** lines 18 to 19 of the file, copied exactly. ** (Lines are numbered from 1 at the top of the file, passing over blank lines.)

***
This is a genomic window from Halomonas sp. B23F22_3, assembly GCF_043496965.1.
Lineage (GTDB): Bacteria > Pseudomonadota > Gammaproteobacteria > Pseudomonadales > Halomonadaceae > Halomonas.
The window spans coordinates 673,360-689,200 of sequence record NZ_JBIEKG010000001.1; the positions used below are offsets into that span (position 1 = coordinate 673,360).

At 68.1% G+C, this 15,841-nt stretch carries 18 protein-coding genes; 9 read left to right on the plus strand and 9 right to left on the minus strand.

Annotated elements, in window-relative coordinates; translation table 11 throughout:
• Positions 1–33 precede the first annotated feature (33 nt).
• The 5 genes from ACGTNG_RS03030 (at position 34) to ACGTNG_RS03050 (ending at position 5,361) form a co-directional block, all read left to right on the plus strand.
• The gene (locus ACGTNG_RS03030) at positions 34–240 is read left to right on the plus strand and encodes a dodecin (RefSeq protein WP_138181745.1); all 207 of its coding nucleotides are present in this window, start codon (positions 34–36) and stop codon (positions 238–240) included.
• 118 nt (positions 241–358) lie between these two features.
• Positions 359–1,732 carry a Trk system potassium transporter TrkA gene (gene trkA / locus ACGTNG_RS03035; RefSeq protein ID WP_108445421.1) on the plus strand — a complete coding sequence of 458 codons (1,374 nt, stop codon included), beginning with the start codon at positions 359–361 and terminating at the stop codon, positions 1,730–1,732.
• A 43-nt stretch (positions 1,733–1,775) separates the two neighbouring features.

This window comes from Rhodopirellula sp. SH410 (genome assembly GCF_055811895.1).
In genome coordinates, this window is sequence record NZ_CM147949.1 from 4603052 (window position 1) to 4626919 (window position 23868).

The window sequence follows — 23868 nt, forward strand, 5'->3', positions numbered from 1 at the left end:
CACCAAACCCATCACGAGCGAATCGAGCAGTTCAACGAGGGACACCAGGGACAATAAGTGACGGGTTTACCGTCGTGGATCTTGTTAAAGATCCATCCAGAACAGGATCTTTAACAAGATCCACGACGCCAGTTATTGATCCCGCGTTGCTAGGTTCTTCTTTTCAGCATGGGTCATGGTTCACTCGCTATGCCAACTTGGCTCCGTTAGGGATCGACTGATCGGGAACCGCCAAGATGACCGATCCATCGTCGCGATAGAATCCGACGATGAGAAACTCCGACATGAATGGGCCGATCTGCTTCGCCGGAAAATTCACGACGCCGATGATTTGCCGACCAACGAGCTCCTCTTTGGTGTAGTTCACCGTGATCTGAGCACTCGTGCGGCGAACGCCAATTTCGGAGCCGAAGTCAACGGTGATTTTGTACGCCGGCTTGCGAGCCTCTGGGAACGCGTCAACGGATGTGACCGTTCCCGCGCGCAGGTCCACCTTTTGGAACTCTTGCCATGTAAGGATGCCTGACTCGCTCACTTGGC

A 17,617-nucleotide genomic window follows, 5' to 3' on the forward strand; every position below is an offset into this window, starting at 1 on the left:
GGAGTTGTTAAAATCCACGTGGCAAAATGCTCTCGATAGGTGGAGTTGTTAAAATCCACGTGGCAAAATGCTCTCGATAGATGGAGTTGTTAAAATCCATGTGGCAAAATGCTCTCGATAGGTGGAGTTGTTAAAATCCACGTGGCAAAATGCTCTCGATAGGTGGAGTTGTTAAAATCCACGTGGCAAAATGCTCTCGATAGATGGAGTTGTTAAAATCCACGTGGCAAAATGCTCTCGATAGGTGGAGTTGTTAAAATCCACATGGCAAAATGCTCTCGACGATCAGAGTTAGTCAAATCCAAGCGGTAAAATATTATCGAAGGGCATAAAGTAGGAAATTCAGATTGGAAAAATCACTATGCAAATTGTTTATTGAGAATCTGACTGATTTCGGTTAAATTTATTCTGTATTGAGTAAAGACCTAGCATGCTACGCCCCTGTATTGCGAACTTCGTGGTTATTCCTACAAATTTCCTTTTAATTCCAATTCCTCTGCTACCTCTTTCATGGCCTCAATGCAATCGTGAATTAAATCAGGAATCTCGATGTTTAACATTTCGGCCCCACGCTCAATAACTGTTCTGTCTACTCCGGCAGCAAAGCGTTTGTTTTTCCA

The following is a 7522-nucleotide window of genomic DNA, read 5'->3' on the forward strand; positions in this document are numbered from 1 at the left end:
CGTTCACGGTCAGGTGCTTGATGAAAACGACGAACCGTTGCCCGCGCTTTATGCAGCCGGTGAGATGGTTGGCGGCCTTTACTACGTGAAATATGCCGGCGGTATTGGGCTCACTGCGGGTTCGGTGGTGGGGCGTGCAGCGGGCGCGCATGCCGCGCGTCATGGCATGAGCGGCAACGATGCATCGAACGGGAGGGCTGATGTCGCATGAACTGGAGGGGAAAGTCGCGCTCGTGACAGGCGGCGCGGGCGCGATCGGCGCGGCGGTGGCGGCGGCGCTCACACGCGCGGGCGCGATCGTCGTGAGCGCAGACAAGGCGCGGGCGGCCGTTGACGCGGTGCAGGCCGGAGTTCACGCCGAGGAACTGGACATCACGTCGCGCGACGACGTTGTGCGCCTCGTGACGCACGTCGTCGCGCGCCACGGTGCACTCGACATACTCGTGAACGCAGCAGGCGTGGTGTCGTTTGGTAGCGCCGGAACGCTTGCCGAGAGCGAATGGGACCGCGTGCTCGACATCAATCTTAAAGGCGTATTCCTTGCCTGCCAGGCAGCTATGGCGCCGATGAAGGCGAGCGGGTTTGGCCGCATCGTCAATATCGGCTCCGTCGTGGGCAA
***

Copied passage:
The following is a 7522-nucleotide window of genomic DNA, read 5'->3' on the forward strand; positions in this document are numbered from 1 at the left end:
CGTTCACGGTCAGGTGCTTGATGAAAACGACGAACCGTTGCCCGCGCTTTATGCAGCCGGTGAGATGGTTGGCGGCCTTTACTACGTGAAATATGCCGGCGGTATTGGGCTCACTGCGGGTTCGGTGGTGGGGCGTGCAGCGGGCGCGCATGCCGCGCGTCATGGCATGAGCGGCAACGATGCATCGAACGGGAGGGCTGATGTCGCATGAACTGGAGGGGAAAGTCGCGCTCGTGACAGGCGGCGCGGGCGCGATCGGCGCGGCGGTGGCGGCGGCGCTCACACGCGCGGGCGCGATCGTCGTGAGCGCAGACAAGGCGCGGGCGGCCGTTGACGCGGTGCAGGCCGGAGTTCACGCCGAGGAACTGGACATCACGTCGCGCGACGACGTTGTGCGCCTCGTGACGCACGTCGTCGCGCGCCACGGTGCACTCGACATACTCGTGAACGCAGCAGGCGTGGTGTCGTTTGGTAGCGCCGGAACGCTTGCCGAGAGCGAATGGGACCGCGTGCTCGACATCAATCTTAAAGGCGTATTCCTTGCCTGCCAGGCAGCTATGGCGCCGATGAAGGCGAGCGGGTTTGGCCGCATCGTCAATATCGGCTCCGTCGTGGGCAA